Red Mass

Edward I of England was an arrogant and often treacherous fellow who fought with parliaments and bishops in the late 1200s, amassing enemies on every side. After wars in Wales, France and Scotland, he settled down in his later years and, among other admirable acts, established what came to be known as the “Red Mass,” attended by judges and lawyers of the realm. The celebrant wore red vestments, and the judges were clad in their scarlet robes. The name given to the Mass was inevitable.

In due course, the “Red Mass” crossed the English Channel and took hold in France, where it was first celebrated in the early 1300s in the magnificent chapel that is attached to the Palace of Justice in Paris, “La Sainte-Chapelle.” During the French Revolution, it was discontinued but later restored by Louis Philippe, to the delight of judges, lawyers, law professors and law students of the era, with the judges all in red.

I the 1400s, a variation on the “Red Mass” was introduced in Rome for the opening of the judicial year of what was then called “The Sacred Roman Rota,” the highest court of appeal in the Church. It was, and continues to be, offered by the Dean of the Rota in red vestments, with judges of the Rota present along with lawyers accredited to the Rota and judges and lawyers from various tribunals of the Italian Republic. After the Mass, the Rota judges and their clerks are received in audience by the Holy Father, who delivers an address on a subject having to do with Canon Law. I had the honor of participating in such Masses and audiences as a judge of the Rota from 1972 through 1985.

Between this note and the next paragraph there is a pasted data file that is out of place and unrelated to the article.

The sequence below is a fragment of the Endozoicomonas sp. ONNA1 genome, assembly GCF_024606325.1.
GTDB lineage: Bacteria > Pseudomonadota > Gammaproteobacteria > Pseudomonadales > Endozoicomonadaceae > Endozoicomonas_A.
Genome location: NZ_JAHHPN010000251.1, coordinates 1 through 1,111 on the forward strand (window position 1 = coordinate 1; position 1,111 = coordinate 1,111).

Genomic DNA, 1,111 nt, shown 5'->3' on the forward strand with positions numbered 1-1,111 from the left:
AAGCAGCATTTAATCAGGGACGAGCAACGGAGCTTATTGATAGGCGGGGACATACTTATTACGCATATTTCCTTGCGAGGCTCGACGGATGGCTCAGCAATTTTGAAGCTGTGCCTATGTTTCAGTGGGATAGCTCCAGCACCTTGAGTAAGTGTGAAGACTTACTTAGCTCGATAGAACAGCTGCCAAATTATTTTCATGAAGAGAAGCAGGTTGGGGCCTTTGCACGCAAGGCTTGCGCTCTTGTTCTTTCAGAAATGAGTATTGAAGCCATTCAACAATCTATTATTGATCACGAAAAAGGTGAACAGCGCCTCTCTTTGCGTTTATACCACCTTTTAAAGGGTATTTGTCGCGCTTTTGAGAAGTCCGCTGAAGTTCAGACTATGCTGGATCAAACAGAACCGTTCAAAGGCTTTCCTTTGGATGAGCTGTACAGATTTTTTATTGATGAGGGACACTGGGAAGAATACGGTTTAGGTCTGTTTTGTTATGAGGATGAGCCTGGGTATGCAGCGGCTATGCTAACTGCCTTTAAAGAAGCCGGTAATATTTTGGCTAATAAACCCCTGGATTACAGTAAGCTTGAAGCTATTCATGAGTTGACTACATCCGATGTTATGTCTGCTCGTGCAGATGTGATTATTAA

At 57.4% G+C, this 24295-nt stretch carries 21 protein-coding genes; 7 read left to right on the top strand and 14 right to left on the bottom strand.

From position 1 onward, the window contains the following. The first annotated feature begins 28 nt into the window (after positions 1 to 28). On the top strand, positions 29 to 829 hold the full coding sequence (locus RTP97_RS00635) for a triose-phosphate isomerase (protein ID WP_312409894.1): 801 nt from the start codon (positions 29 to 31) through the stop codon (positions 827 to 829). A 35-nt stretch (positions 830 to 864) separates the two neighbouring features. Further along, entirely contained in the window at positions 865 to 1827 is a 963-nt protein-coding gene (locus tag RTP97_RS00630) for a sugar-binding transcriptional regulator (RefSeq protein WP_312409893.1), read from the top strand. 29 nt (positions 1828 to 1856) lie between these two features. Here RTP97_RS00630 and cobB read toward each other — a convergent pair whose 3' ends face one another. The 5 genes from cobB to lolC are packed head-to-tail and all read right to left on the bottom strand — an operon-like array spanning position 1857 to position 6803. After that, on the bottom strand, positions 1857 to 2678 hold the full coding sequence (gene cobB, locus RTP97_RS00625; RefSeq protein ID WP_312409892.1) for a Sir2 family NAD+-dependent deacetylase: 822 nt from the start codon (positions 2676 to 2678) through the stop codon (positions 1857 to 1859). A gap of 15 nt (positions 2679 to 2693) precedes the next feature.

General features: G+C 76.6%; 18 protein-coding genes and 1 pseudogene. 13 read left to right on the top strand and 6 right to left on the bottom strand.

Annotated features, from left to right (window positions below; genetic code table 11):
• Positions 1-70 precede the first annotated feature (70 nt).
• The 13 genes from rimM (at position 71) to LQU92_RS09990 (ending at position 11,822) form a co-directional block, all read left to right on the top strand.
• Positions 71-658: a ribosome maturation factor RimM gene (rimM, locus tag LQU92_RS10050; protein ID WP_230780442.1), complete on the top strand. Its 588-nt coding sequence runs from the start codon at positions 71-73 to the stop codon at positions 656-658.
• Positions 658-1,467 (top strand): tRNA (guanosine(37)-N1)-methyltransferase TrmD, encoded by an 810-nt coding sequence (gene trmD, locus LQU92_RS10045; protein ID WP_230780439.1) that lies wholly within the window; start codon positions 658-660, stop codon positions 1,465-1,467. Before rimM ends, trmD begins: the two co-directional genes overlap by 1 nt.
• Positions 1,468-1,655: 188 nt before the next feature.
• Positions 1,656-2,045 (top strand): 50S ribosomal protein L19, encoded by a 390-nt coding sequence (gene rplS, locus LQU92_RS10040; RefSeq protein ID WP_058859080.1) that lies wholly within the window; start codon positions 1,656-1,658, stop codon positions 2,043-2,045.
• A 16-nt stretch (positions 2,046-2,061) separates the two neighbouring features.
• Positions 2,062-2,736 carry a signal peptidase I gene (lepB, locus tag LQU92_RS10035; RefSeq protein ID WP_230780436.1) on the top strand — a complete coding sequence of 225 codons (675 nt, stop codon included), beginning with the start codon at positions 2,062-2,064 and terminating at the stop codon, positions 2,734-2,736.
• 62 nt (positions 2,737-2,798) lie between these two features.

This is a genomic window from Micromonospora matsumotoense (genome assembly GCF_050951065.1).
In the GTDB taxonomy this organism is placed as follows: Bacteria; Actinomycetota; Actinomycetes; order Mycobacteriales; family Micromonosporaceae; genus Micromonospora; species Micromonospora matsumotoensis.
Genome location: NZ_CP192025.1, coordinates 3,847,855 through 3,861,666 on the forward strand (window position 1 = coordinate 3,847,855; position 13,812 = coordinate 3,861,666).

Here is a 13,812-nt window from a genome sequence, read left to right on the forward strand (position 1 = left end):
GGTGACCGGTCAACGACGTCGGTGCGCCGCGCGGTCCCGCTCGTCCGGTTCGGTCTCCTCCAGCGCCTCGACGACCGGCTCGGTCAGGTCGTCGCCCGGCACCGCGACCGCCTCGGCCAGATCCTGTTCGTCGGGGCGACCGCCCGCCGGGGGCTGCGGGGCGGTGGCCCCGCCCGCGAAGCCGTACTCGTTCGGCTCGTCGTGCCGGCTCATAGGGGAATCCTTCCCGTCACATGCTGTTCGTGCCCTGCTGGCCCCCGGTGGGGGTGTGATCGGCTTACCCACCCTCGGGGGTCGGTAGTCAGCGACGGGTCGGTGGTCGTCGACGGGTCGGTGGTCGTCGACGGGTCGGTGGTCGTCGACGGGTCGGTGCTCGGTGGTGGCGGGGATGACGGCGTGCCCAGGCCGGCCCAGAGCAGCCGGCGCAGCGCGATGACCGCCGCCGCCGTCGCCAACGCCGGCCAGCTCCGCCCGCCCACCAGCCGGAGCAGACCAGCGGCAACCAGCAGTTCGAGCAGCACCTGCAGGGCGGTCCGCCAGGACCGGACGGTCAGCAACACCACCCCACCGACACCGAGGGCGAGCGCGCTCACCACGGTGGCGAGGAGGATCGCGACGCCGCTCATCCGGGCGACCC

Today, “Red Masses” for judges, lawyers, professors of law and legal staffs are held in virtually all of the dioceses and archdioceses of the United States. The best known is the one that is scheduled each year in Washington, D.C., for the opening of the judicial year of the Supreme Court. It is offered in the Cathedral of the Archdiocese of Washington, St. Matthew’s, and is regularly attended by justices of the Supreme Court, judges from other federal and local courts, lawyers and professors of law. Twice I delivered the homily at the Washington Mass.

Here in the Archdiocese of New York, our “Red Mass” is offered each year in February in the Church of Our Saviour on Park Avenue. This year, on February 7, I was principal celebrant and gave the homily with over 200 legal professionals in the congregation. The Mass is sponsored by the Guild of Catholic Lawyers of the Archdiocese of New York, which meets every First Friday in Our Saviour Church for a Mass at 7:45 a.m., followed by a light breakfast and a lecture on a legal topic of the day. Among recent speakers have been John Feerick, Esq., the former Dean of the Fordham University School of Law; William Barr, Esq., former Attorney General of the United States; Archbishop Celestino Migliore, Permanent Observer of the Holy See to the United Nations; Sister Sara Butler, M.B.S.T., Professor of Dogmatic Theology at St. Joseph’s Seminary in Dunwoodie; and Judge Joseph W. Bellacosa, Judge of the New York State Court of Appeals and a former Dean of St. John’s Law School.